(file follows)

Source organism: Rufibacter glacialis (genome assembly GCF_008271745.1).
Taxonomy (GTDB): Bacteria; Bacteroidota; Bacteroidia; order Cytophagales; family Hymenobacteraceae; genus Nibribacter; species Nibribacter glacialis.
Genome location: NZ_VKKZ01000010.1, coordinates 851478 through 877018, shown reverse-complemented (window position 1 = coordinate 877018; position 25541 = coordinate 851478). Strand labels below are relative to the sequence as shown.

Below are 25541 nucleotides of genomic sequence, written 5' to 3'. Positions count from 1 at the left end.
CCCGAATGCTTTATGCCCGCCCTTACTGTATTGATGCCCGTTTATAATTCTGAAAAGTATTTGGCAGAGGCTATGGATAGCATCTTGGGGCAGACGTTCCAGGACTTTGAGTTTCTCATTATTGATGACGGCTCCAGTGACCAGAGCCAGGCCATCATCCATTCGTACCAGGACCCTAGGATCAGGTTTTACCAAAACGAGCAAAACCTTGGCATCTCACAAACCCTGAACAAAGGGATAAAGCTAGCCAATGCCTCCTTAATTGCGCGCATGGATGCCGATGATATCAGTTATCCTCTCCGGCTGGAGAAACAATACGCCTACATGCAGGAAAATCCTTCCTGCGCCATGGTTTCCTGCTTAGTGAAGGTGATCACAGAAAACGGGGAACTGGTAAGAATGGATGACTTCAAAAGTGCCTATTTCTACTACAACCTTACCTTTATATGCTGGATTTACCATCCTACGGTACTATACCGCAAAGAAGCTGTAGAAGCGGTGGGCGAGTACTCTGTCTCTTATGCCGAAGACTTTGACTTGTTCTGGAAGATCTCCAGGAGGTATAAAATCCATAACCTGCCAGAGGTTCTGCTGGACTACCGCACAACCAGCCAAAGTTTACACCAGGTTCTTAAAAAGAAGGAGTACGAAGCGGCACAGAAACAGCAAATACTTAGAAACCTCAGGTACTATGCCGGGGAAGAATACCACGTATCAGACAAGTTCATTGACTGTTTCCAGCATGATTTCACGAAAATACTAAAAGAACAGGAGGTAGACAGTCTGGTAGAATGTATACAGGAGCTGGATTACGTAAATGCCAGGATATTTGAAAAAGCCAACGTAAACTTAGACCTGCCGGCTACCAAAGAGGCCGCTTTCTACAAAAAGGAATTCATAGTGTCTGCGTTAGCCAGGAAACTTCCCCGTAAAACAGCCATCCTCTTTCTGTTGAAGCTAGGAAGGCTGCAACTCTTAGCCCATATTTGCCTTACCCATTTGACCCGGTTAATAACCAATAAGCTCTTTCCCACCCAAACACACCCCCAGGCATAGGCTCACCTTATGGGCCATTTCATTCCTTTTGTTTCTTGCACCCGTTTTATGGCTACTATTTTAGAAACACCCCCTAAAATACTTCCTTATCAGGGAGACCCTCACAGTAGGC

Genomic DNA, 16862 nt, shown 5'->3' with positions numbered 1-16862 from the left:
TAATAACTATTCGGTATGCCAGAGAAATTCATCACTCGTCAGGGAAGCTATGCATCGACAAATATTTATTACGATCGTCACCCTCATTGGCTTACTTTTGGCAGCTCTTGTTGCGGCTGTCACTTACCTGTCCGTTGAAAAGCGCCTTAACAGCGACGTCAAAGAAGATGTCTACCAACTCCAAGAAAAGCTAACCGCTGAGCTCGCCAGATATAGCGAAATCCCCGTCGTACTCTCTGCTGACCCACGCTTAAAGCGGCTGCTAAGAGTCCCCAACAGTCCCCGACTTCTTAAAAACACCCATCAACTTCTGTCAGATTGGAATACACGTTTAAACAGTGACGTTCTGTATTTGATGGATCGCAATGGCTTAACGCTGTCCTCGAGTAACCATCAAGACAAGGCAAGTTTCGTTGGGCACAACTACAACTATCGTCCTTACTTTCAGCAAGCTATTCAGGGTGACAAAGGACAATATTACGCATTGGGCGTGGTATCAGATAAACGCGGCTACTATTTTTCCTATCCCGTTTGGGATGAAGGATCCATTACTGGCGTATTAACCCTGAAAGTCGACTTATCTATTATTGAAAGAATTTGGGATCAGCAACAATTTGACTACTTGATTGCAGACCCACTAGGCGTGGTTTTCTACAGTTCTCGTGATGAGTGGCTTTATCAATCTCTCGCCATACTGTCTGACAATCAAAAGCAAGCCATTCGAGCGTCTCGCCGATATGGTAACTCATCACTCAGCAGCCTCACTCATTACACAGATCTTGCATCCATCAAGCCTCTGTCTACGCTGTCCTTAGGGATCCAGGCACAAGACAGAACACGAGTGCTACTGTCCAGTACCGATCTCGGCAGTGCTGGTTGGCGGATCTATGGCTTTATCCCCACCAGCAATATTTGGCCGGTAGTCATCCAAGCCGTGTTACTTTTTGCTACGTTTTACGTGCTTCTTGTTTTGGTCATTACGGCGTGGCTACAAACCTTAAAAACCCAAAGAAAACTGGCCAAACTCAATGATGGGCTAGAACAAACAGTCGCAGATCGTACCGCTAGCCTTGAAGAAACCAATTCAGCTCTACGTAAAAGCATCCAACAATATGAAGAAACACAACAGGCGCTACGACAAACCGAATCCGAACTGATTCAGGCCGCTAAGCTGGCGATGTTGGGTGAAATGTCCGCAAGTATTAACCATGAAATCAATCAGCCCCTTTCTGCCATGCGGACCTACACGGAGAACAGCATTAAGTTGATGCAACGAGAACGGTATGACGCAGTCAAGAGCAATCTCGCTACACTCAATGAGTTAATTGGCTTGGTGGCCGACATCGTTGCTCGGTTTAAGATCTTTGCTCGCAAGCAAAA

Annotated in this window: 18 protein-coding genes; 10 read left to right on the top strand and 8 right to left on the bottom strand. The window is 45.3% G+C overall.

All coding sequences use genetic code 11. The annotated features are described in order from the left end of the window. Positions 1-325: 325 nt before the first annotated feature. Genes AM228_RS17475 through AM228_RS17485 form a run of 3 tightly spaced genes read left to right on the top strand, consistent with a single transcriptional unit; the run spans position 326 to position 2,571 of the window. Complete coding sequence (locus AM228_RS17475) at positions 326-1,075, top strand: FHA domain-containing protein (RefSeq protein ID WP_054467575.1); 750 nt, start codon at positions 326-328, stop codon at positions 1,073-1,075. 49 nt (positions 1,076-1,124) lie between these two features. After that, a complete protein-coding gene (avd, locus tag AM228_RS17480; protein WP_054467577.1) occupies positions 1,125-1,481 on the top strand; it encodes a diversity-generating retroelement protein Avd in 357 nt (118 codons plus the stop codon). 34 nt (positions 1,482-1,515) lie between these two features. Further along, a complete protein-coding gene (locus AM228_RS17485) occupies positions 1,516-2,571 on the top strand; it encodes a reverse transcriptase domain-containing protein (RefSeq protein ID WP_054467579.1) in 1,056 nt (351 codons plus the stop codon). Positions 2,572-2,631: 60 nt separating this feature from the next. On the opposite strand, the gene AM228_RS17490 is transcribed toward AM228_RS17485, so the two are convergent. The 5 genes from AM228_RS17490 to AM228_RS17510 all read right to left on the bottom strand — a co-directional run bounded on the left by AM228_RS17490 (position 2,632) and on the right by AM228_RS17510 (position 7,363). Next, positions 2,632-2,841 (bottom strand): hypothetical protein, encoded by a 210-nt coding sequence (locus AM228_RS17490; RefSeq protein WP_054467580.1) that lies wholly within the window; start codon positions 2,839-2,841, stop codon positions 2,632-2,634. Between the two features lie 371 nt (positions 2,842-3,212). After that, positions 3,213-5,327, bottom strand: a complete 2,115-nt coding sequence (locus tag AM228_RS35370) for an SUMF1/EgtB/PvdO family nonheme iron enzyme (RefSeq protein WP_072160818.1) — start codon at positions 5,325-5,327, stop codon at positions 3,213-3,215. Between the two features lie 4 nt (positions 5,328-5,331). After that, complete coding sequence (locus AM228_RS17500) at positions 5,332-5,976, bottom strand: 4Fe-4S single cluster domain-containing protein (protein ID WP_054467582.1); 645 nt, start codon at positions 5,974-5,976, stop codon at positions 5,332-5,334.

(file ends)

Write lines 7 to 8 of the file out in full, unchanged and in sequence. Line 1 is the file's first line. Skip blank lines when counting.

TAATAACTATTCGGTATGCCAGAGAAATTCATCACTCGTCAGGGAAGCTATGCATCGACAAATATTTATTACGATCGTCACCCTCATTGGCTTACTTTTGGCAGCTCTTGTTGCGGCTGTCACTTACCTGTCCGTTGAAAAGCGCCTTAACAGCGACGTCAAAGAAGATGTCTACCAACTCCAAGAAAAGCTAACCGCTGAGCTCGCCAGATATAGCGAAATCCCCGTCGTACTCTCTGCTGACCCACGCTTAAAGCGGCTGCTAAGAGTCCCCAACAGTCCCCGACTTCTTAAAAACACCCATCAACTTCTGTCAGATTGGAATACACGTTTAAACAGTGACGTTCTGTATTTGATGGATCGCAATGGCTTAACGCTGTCCTCGAGTAACCATCAAGACAAGGCAAGTTTCGTTGGGCACAACTACAACTATCGTCCTTACTTTCAGCAAGCTATTCAGGGTGACAAAGGACAATATTACGCATTGGGCGTGGTATCAGATAAACGCGGCTACTATTTTTCCTATCCCGTTTGGGATGAAGGATCCATTACTGGCGTATTAACCCTGAAAGTCGACTTATCTATTATTGAAAGAATTTGGGATCAGCAACAATTTGACTACTTGATTGCAGACCCACTAGGCGTGGTTTTCTACAGTTCTCGTGATGAGTGGCTTTATCAATCTCTCGCCATACTGTCTGACAATCAAAAGCAAGCCATTCGAGCGTCTCGCCGATATGGTAACTCATCACTCAGCAGCCTCACTCATTACACAGATCTTGCATCCATCAAGCCTCTGTCTACGCTGTCCTTAGGGATCCAGGCACAAGACAGAACACGAGTGCTACTGTCCAGTACCGATCTCGGCAGTGCTGGTTGGCGGATCTATGGCTTTATCCCCACCAGCAATATTTGGCCGGTAGTCATCCAAGCCGTGTTACTTTTTGCTACGTTTTACGTGCTTCTTGTTTTGGTCATTACGGCGTGGCTACAAACCTTAAAAACCCAAAGAAAACTGGCCAAACTCAATGATGGGCTAGAACAAACAGTCGCAGATCGTACCGCTAGCCTTGAAGAAACCAATTCAGCTCTACGTAAAAGCATCCAACAATATGAAGAAACACAACAGGCGCTACGACAAACCGAATCCGAACTGATTCAGGCCGCTAAGCTGGCGATGTTGGGTGAAATGTCCGCAAGTATTAACCATGAAATCAATCAGCCCCTTTCTGCCATGCGGACCTACACGGAGAACAGCATTAAGTTGATGCAACGAGAACGGTATGACGCAGTCAAGAGCAATCTCGCTACACTCAATGAGTTAATTGGCTTGGTGGCCGACATCGTTGCTCGGTTTAAGATCTTTGCTCGCAAGCAAAA

Annotated in this window: 18 protein-coding genes; 10 read left to right on the top strand and 8 right to left on the bottom strand. The window is 45.3% G+C overall.